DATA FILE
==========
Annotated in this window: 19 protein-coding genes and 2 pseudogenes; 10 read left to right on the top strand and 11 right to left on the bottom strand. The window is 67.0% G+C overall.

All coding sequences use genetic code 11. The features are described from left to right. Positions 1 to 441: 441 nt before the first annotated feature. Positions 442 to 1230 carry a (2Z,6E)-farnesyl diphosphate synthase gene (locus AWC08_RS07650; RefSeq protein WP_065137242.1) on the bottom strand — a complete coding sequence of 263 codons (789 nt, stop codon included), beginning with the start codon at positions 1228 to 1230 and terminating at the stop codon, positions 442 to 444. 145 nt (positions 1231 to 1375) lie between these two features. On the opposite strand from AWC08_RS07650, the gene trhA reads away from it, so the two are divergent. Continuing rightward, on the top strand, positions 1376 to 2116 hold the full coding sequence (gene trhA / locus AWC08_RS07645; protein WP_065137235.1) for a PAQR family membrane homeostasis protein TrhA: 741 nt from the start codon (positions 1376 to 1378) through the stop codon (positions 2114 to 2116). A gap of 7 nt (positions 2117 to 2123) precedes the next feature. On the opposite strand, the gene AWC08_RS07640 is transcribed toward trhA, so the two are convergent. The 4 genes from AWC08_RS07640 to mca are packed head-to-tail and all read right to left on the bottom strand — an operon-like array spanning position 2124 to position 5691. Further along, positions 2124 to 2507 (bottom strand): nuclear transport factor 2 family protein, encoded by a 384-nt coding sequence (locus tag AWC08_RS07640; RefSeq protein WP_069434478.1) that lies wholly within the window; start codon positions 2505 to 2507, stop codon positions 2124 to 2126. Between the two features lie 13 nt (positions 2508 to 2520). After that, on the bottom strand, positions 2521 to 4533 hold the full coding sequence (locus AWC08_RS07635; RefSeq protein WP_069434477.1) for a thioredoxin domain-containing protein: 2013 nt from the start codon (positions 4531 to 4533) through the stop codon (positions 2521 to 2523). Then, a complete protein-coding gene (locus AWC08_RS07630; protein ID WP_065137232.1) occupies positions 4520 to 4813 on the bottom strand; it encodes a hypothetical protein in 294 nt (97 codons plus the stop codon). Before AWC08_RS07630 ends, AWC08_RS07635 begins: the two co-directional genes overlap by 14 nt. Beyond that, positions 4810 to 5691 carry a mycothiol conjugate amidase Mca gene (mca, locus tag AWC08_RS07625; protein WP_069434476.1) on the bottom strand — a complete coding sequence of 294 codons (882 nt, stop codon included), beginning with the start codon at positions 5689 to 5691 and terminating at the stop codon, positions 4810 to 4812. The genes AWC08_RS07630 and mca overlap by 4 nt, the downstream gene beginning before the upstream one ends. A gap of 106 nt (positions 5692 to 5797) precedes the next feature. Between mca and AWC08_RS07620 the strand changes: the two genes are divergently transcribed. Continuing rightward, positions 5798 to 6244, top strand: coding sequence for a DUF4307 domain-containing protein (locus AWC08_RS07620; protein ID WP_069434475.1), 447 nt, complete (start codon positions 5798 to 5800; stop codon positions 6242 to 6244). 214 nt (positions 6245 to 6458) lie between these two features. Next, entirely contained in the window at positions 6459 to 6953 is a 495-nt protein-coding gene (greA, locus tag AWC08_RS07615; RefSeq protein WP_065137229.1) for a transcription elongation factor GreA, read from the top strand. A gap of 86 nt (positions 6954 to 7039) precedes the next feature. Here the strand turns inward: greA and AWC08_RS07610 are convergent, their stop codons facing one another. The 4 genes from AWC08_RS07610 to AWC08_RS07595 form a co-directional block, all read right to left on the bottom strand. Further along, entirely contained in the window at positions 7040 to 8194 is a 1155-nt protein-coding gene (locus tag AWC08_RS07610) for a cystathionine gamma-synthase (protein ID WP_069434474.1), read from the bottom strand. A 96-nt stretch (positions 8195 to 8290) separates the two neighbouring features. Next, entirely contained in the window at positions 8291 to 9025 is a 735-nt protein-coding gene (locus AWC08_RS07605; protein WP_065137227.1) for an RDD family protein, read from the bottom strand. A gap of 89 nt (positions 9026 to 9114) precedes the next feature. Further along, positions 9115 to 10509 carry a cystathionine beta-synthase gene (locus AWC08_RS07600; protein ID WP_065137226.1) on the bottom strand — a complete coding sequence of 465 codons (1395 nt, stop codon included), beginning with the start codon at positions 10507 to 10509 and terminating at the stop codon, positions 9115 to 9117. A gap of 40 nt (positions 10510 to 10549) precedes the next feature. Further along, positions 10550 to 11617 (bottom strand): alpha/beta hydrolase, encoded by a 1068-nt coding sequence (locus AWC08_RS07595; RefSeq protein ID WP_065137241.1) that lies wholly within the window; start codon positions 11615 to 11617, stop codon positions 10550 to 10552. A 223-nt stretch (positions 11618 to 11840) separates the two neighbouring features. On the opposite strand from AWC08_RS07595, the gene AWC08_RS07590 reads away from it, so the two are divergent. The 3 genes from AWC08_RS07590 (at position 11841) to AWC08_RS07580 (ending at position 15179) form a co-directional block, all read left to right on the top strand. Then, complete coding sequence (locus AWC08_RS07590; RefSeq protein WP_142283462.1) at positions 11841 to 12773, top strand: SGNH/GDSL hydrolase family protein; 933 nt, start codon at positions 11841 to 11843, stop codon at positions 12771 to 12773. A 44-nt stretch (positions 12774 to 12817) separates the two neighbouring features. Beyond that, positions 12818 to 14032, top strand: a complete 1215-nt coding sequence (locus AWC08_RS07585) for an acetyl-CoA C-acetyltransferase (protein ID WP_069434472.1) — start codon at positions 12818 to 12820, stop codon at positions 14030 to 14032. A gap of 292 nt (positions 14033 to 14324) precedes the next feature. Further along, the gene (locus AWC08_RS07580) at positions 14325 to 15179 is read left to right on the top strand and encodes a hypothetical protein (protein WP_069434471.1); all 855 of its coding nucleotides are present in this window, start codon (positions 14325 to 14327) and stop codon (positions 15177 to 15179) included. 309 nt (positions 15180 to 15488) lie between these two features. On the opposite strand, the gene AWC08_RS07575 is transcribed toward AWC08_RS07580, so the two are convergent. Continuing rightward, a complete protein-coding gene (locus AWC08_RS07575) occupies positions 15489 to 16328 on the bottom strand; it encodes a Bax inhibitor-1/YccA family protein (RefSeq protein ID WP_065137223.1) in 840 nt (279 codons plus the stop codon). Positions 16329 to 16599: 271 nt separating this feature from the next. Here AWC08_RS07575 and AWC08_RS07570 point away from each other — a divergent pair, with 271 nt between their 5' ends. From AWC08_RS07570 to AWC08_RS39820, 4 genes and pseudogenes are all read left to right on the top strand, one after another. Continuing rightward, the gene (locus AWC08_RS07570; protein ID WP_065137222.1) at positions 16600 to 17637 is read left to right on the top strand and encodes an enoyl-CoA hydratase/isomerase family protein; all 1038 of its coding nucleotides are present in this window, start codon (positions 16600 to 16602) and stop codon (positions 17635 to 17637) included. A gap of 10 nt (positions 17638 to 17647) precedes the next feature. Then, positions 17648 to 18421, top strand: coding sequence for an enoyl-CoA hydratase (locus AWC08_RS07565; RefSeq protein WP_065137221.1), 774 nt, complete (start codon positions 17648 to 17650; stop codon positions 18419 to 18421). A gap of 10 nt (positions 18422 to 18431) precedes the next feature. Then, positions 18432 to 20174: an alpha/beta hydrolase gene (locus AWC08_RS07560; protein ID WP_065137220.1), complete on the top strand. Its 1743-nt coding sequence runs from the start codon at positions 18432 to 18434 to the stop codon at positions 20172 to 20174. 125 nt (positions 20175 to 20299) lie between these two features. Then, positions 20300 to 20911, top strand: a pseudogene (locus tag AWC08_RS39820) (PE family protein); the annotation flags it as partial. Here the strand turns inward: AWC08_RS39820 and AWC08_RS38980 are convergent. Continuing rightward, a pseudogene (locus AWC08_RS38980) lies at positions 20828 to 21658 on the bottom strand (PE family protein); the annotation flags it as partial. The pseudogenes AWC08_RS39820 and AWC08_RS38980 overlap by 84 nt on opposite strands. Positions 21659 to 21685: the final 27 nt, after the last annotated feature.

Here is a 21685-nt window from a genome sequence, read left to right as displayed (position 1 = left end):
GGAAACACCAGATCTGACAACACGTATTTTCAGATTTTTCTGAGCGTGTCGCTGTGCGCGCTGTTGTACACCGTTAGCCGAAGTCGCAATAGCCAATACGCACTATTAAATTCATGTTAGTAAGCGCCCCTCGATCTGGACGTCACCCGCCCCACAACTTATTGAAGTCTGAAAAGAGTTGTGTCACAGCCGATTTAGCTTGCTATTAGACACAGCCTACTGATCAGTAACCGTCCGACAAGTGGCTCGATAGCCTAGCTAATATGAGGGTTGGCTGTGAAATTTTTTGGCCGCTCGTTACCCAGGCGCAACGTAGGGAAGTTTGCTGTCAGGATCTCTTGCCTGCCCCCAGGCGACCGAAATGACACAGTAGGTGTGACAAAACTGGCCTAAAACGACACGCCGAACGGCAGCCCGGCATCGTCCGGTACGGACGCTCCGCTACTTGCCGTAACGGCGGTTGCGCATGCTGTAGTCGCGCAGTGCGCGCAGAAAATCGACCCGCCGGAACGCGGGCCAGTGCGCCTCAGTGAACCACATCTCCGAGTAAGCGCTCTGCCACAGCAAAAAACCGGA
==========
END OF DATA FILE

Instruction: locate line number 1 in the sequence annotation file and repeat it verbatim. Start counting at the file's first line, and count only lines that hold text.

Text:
Annotated in this window: 19 protein-coding genes and 2 pseudogenes; 10 read left to right on the top strand and 11 right to left on the bottom strand. The window is 67.0% G+C overall.